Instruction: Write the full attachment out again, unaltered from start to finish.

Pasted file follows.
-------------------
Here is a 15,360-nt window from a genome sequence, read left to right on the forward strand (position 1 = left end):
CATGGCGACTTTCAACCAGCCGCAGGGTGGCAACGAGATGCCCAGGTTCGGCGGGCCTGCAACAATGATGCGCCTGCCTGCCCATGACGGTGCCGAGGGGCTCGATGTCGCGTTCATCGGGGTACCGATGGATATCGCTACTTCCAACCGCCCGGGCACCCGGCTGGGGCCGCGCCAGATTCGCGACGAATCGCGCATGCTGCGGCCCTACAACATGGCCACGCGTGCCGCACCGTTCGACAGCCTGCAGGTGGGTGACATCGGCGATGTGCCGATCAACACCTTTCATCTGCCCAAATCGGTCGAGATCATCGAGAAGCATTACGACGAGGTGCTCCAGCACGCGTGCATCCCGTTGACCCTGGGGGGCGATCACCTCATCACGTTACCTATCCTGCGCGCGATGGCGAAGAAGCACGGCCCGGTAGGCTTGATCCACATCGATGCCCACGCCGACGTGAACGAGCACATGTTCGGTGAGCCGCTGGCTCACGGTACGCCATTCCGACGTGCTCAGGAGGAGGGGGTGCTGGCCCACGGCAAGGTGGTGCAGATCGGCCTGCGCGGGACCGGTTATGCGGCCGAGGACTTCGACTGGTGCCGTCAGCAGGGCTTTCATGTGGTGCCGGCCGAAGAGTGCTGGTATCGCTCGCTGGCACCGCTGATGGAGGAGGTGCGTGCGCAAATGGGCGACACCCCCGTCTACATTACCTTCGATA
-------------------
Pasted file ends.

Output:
Here is a 15,360-nt window from a genome sequence, read left to right on the forward strand (position 1 = left end):
CATGGCGACTTTCAACCAGCCGCAGGGTGGCAACGAGATGCCCAGGTTCGGCGGGCCTGCAACAATGATGCGCCTGCCTGCCCATGACGGTGCCGAGGGGCTCGATGTCGCGTTCATCGGGGTACCGATGGATATCGCTACTTCCAACCGCCCGGGCACCCGGCTGGGGCCGCGCCAGATTCGCGACGAATCGCGCATGCTGCGGCCCTACAACATGGCCACGCGTGCCGCACCGTTCGACAGCCTGCAGGTGGGTGACATCGGCGATGTGCCGATCAACACCTTTCATCTGCCCAAATCGGTCGAGATCATCGAGAAGCATTACGACGAGGTGCTCCAGCACGCGTGCATCCCGTTGACCCTGGGGGGCGATCACCTCATCACGTTACCTATCCTGCGCGCGATGGCGAAGAAGCACGGCCCGGTAGGCTTGATCCACATCGATGCCCACGCCGACGTGAACGAGCACATGTTCGGTGAGCCGCTGGCTCACGGTACGCCATTCCGACGTGCTCAGGAGGAGGGGGTGCTGGCCCACGGCAAGGTGGTGCAGATCGGCCTGCGCGGGACCGGTTATGCGGCCGAGGACTTCGACTGGTGCCGTCAGCAGGGCTTTCATGTGGTGCCGGCCGAAGAGTGCTGGTATCGCTCGCTGGCACCGCTGATGGAGGAGGTGCGTGCGCAAATGGGCGACACCCCCGTCTACATTACCTTCGATA